Problems With Old-Earth Dating Techniques – More Internal Contradictions Revealed

Earth is not 4.5 billion years old. This beautiful creation is no product of random forces.

Here’s a problem: Modern science tells us the Earth is 4.5 billion years old, but this “science” is flaky. “No way!” you say. Do you want proof?

Are you interested in reading something more in-depth that explains why, and produces compelling evidence to support this claim? In layman’s language, but also with numbers, charts, tables, and formulas?

Then click here to read the article at Science Against Evolution: “U-Series Dating”.

This article takes an in-depth look at the assumptions and measurements from the recent Spanish Cave Painting “discovery.”

The staff at Science Against Evolution digs out the supplementary materials from the Science Magazine database attached to the research paper and examines them underneath the lens of science. To quote an excerpt:

Of course, the ages of these paintings have nothing to do with evolution, so we don’t really care what they are. All we care about is that the measurements ranged from 164 years to 40,800 years, which hardly inspires confidence in the method.

The article explains the findings in ways that are easy for the layman to understand. The central problem, he explains, is that, in order to derive the old ages of the cave paintings, the research team brought forth evidence that brings the assumptions of old earth into question.

They didn’t discuss those implications in their paper. The results are typical; there are generally-accepted ways of dealing with them. The earth needs to be billions of years old for evolution to be plausible — and, therefore, for their explanations of “neanderthals” to be plausible. Their jobs and research careers depend on it; they won’t shake up such an established, well-funded industry. It’s easy to replace a dissenter with someone who is more pliable. So, the researchers apply the generally-accepted explanations without giving any (written) consideration to their validity.

If you make an assumption, you should test it for plausibility. What their evidence shows is that the actual data are out of line with their old-earth assumption. If they really were in search of facts, they would address these discrepancies and refine their methodologies.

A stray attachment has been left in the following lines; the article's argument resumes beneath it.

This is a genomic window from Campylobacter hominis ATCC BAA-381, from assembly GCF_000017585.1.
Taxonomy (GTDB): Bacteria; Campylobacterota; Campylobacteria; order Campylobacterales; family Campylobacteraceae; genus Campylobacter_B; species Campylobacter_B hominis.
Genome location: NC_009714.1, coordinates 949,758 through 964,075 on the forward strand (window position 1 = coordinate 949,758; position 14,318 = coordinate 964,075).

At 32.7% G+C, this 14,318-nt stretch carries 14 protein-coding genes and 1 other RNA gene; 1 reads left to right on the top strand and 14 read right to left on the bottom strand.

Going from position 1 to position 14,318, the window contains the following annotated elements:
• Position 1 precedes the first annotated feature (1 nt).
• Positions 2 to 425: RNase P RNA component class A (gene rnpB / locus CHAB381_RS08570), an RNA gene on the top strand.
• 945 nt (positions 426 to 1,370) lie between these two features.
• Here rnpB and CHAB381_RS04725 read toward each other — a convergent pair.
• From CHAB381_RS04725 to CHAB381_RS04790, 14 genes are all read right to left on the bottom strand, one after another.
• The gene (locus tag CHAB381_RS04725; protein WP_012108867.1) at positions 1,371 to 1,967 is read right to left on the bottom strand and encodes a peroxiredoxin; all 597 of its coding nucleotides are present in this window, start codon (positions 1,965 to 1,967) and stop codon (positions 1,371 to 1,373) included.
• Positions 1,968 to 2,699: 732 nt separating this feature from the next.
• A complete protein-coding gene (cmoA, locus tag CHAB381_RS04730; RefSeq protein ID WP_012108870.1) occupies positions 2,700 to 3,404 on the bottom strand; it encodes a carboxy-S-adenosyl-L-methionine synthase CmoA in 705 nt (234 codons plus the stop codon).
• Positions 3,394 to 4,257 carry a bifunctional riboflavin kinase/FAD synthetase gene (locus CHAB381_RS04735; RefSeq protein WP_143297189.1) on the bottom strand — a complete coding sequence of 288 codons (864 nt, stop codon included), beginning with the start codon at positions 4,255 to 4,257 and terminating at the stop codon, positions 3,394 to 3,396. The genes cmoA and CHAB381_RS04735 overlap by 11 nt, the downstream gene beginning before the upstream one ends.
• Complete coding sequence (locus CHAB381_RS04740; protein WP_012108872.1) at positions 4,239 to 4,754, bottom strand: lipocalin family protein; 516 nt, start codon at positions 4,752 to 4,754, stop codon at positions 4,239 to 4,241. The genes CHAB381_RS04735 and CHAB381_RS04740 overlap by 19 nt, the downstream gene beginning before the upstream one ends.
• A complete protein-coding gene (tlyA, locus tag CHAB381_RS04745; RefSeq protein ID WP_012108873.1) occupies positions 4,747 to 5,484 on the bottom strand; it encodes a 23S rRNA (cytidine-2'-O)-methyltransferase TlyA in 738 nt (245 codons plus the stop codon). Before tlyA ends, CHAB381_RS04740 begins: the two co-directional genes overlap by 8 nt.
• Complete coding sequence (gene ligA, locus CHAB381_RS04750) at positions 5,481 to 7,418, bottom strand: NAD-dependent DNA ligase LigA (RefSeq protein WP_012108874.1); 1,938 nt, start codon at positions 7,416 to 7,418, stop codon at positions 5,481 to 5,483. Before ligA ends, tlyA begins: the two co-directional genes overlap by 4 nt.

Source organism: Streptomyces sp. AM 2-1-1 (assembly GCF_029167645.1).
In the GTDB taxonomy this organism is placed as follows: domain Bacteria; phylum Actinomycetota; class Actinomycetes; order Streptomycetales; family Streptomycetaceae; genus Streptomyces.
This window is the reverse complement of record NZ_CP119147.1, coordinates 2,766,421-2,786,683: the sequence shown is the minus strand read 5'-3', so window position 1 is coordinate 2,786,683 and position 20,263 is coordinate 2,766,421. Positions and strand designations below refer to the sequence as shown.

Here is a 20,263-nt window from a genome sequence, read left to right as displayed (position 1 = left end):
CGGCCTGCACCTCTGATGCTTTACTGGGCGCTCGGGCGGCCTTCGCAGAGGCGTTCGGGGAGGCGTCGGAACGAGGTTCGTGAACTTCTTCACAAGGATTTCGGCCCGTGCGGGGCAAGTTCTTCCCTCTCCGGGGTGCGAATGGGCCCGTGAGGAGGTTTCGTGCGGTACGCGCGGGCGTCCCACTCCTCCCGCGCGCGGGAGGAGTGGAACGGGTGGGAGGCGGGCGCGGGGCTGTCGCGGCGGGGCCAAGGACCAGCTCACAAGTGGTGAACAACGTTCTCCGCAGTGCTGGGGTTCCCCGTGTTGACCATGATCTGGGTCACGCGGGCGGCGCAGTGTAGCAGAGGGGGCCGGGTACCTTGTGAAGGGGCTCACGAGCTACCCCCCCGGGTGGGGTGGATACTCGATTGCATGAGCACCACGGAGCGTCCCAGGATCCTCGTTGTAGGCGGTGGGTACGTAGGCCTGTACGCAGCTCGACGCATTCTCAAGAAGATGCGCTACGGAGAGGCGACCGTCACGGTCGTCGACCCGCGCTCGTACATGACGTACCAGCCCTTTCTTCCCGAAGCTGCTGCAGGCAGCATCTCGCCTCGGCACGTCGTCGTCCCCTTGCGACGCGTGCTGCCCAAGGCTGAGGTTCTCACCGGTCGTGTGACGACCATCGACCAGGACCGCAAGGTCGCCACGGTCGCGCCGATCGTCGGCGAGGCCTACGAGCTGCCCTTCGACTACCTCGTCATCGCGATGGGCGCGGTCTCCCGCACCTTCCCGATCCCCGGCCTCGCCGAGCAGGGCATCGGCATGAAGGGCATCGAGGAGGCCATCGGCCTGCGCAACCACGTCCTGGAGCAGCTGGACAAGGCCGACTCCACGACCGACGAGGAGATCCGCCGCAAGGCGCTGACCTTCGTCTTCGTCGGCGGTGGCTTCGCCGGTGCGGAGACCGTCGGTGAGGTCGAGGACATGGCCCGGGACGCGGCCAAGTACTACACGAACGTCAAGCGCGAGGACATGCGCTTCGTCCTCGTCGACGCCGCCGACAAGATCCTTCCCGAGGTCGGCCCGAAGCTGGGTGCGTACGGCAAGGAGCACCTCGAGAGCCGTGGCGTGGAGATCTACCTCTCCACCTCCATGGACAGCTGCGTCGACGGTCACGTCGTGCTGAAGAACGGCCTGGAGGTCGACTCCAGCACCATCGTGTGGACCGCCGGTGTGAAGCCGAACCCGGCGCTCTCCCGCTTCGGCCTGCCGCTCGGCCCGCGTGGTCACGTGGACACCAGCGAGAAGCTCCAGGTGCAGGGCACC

What they would really do is admit that they don’t know the initial conditions, so they can’t truly solve their age-equations. Instead, they would admit that they are speculating instead of presenting the evidence as if it were absolutely certain. And we know their intent is focused: to push God out of the universe.

They do their hand-waving and roll right on through, even substituting more favorable numbers for the measured numbers in some places to produce results more in line with their expectations.

What is going on here? Since the actual evidence is inconsistent with the theory, they substitute preferred numbers for actual numbers to produce results that are consistent with the theory. This isn’t science.


Facts aren’t matching the theories. Underlying assumptions are contradicting each other. Paul wrote about these problems long ago — the problems of the darkened reasoning of man’s fallen mind:

They are darkened in their understanding, alienated from the life of God because of the ignorance that is in them, due to their hardness of heart. (Ephesians 4:18 ESV)

For  the wrath of God is revealed from heaven against all ungodliness and unrighteousness of men, who by their unrighteousness suppress the truth. For what can be  known about God is plain to them, because God has shown it to them. (Romans 1:18-19 ESV, emphasis added)

Click here to go to the full article about problems with old-earth dating methods.

Obviously, this is good news for some people and bad news for others. But who would be the winners and the losers, especially when all we are talking about are facts and truth? Why would anyone want to ignore the facts and abandon the scientific quest for truth to produce a desired result or to go along with the “consensus”?